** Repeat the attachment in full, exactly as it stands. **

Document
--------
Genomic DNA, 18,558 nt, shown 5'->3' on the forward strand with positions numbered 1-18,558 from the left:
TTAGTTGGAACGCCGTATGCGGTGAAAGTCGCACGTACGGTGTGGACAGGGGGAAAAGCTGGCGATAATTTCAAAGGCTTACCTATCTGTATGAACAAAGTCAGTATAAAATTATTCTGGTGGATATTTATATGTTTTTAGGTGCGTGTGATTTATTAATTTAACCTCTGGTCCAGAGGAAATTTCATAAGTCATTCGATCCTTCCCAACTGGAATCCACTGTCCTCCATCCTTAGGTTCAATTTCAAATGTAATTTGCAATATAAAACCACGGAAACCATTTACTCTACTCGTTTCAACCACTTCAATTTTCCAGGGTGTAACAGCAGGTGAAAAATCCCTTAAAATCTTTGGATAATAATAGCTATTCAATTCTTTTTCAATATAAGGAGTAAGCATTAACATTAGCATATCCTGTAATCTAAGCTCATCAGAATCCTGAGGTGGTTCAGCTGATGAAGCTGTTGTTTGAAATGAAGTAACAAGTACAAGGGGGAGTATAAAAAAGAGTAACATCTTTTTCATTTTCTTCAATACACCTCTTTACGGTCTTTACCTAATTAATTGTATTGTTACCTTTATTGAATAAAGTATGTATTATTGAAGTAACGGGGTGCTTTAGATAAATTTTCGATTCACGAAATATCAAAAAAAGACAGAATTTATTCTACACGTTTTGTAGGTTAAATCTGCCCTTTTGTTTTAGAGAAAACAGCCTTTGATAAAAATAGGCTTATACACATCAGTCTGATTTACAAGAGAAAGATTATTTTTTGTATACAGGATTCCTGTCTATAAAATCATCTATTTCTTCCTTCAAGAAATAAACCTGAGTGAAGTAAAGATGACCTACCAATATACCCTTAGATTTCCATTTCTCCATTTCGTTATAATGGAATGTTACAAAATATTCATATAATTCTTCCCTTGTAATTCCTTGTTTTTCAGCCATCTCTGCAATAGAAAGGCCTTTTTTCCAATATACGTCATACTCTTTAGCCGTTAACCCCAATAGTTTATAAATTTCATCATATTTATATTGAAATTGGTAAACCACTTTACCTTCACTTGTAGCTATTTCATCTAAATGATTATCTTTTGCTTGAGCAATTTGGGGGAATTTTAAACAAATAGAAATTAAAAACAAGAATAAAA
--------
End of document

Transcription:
Genomic DNA, 18,558 nt, shown 5'->3' on the forward strand with positions numbered 1-18,558 from the left:
TTAGTTGGAACGCCGTATGCGGTGAAAGTCGCACGTACGGTGTGGACAGGGGGAAAAGCTGGCGATAATTTCAAAGGCTTACCTATCTGTATGAACAAAGTCAGTATAAAATTATTCTGGTGGATATTTATATGTTTTTAGGTGCGTGTGATTTATTAATTTAACCTCTGGTCCAGAGGAAATTTCATAAGTCATTCGATCCTTCCCAACTGGAATCCACTGTCCTCCATCCTTAGGTTCAATTTCAAATGTAATTTGCAATATAAAACCACGGAAACCATTTACTCTACTCGTTTCAACCACTTCAATTTTCCAGGGTGTAACAGCAGGTGAAAAATCCCTTAAAATCTTTGGATAATAATAGCTATTCAATTCTTTTTCAATATAAGGAGTAAGCATTAACATTAGCATATCCTGTAATCTAAGCTCATCAGAATCCTGAGGTGGTTCAGCTGATGAAGCTGTTGTTTGAAATGAAGTAACAAGTACAAGGGGGAGTATAAAAAAGAGTAACATCTTTTTCATTTTCTTCAATACACCTCTTTACGGTCTTTACCTAATTAATTGTATTGTTACCTTTATTGAATAAAGTATGTATTATTGAAGTAACGGGGTGCTTTAGATAAATTTTCGATTCACGAAATATCAAAAAAAGACAGAATTTATTCTACACGTTTTGTAGGTTAAATCTGCCCTTTTGTTTTAGAGAAAACAGCCTTTGATAAAAATAGGCTTATACACATCAGTCTGATTTACAAGAGAAAGATTATTTTTTGTATACAGGATTCCTGTCTATAAAATCATCTATTTCTTCCTTCAAGAAATAAACCTGAGTGAAGTAAAGATGACCTACCAATATACCCTTAGATTTCCATTTCTCCATTTCGTTATAATGGAATGTTACAAAATATTCATATAATTCTTCCCTTGTAATTCCTTGTTTTTCAGCCATCTCTGCAATAGAAAGGCCTTTTTTCCAATATACGTCATACTCTTTAGCCGTTAACCCCAATAGTTTATAAATTTCATCATATTTATATTGAAATTGGTAAACCACTTTACCTTCACTTGTAGCTATTTCATCTAAATGATTATCTTTTGCTTGAGCAATTTGGGGGAATTTTAAACAAATAGAAATTAAAAACAAGAATAAAA